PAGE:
About 30 Arkansas lawmakers announced the formation of the Legislative Steel Caucus, a coalition of government and business leaders hoping to duplicate what the natural gas industry did during the Fayetteville Shale’s early years.

The group was announced a week after state officials revealed the $1.1 billion Big River Steel Mill project near Osceola (Mississippi County). That John Correnti-led project is expected to initially employ 525 workers with average salaries in the $75,000 range.

Sen. David Burnett (D-Osceola) and Rep. Monte Hodges (D-Blytheville) were announced as co-chairs of the group, which included lawmakers from Fort Smith, McGehee, Hope and Little Rock.

“The whole objective of this caucus is to get the word out to let constituents across the state know what this steel mill is going to do and how it’s going to affect our state,” Hodges said in a Talk Business Arkansas interview.

Besides the legislators, an effort is being made to recruit businesses that would benefit from the project and the advancement of the steel industry in Arkansas.

Steve Williams, CEO of Maverick Transportation, was at today’s caucus formation. He said his Little Rock-based company, which hauls steel for other suppliers, would likely add 240 Arkansas jobs to serve the new Big River Steel Mill once it is in business. He’ll also have a chance to service the project during the expected 18-month construction phase.

“My involvement in this is not only self-serving, but I think this type of investment and this type of facility is consistent with the type of industry we need to be promoting in Arkansas,” said Williams.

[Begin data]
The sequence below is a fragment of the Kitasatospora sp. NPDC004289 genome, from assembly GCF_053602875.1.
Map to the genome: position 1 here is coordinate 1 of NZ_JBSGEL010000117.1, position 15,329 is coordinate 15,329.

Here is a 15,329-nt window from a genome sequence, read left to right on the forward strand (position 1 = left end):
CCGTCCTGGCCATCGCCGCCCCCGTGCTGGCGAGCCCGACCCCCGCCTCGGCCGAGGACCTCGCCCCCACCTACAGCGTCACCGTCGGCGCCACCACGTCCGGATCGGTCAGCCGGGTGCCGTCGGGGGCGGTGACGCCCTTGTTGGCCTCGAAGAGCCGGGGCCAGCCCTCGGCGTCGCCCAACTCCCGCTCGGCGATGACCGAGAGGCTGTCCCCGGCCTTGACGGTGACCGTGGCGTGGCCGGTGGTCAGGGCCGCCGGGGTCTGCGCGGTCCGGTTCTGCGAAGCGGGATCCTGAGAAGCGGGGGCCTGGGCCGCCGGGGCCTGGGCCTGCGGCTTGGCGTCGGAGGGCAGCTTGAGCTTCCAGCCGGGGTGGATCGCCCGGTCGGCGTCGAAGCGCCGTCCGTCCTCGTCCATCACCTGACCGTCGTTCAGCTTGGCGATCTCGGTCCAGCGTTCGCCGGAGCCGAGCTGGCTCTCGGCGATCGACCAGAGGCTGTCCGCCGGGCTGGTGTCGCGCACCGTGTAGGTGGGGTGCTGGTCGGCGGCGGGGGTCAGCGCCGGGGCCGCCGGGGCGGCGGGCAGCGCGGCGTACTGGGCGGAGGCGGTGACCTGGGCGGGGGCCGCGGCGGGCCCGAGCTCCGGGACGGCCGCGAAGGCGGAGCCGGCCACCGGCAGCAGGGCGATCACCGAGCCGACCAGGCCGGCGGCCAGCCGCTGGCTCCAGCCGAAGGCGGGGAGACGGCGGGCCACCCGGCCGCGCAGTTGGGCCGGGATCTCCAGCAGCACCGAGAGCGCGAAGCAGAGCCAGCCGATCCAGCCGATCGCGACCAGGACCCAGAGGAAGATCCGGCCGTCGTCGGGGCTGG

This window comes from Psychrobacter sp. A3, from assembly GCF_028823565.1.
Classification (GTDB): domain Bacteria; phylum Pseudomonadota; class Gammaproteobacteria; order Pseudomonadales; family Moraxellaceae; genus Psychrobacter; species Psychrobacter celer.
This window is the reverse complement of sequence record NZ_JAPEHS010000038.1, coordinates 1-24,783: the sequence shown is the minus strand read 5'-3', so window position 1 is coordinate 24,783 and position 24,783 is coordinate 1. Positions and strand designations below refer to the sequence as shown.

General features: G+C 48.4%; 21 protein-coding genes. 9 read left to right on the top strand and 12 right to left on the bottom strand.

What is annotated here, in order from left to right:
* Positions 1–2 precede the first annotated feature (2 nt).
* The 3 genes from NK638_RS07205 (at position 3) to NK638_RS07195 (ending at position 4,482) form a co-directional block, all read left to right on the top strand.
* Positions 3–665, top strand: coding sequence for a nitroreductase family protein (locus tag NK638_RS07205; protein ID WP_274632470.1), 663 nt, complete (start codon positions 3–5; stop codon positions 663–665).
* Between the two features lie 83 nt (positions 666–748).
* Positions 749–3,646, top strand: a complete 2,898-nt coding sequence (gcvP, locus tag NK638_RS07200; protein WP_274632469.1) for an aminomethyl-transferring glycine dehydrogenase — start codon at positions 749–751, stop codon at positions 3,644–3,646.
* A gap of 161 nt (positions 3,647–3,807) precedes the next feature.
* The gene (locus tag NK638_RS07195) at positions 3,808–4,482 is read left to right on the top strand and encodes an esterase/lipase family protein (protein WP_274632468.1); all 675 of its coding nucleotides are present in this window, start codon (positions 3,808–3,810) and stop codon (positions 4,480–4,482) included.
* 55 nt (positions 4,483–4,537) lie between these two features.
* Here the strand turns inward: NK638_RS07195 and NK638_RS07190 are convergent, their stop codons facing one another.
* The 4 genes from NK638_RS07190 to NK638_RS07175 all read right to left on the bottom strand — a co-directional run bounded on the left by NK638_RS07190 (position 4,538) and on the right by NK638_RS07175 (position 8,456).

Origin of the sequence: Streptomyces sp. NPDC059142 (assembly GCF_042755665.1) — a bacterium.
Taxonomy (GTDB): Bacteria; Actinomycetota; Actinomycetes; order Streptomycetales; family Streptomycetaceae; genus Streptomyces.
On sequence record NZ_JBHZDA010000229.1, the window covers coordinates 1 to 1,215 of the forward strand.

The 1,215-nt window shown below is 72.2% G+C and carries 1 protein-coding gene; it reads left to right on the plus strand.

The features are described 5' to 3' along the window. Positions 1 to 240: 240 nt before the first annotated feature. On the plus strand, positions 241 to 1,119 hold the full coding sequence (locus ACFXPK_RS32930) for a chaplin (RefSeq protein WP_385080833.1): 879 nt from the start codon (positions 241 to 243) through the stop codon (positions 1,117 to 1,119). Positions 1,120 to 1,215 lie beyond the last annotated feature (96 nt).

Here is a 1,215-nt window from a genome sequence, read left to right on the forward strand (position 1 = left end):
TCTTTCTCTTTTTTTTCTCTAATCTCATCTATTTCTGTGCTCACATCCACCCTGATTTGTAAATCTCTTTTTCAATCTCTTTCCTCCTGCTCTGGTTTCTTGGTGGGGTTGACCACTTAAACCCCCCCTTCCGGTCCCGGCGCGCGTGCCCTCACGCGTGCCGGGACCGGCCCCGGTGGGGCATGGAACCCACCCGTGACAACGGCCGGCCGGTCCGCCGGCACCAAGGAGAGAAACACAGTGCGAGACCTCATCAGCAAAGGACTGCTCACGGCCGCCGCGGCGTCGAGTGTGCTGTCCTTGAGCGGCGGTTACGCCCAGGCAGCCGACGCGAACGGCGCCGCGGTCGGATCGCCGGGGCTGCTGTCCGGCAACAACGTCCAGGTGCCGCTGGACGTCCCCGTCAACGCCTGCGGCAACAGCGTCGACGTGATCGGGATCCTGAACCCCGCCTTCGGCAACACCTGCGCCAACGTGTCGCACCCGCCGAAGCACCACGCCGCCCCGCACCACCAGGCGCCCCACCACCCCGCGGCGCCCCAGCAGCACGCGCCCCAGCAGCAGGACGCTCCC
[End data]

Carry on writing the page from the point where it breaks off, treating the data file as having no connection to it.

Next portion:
Williams said that the trucking jobs he expected to add would pay in the $50,000-$60,000 range.

Nucor Steel, which has two major facilities in Mississippi County near where the Big River Steel project will locate, is not currently participating in the caucus.

Background information began circulating at the capitol today where Nucor presumably is claiming that the Big River project’s first phase will overlap with its current business model by as much as 100% – not the 20% overlap that state economic officials suggested in reports earlier in the week.

Hodges said he has reached out to Nucor and expects to continue a dialogue regarding concerns raised by the company about the potential competition.

“Nucor saved my community,” said Hodges. “So I’m a supporter of Nucor.”

He admitted that the company does have issues with the state’s involvement in the Big River Steel Mill project. When asked if their issues are legitimate, Hodges added, “I really can’t comment on that.”

You can watch the video or listen to a mp3 file here.

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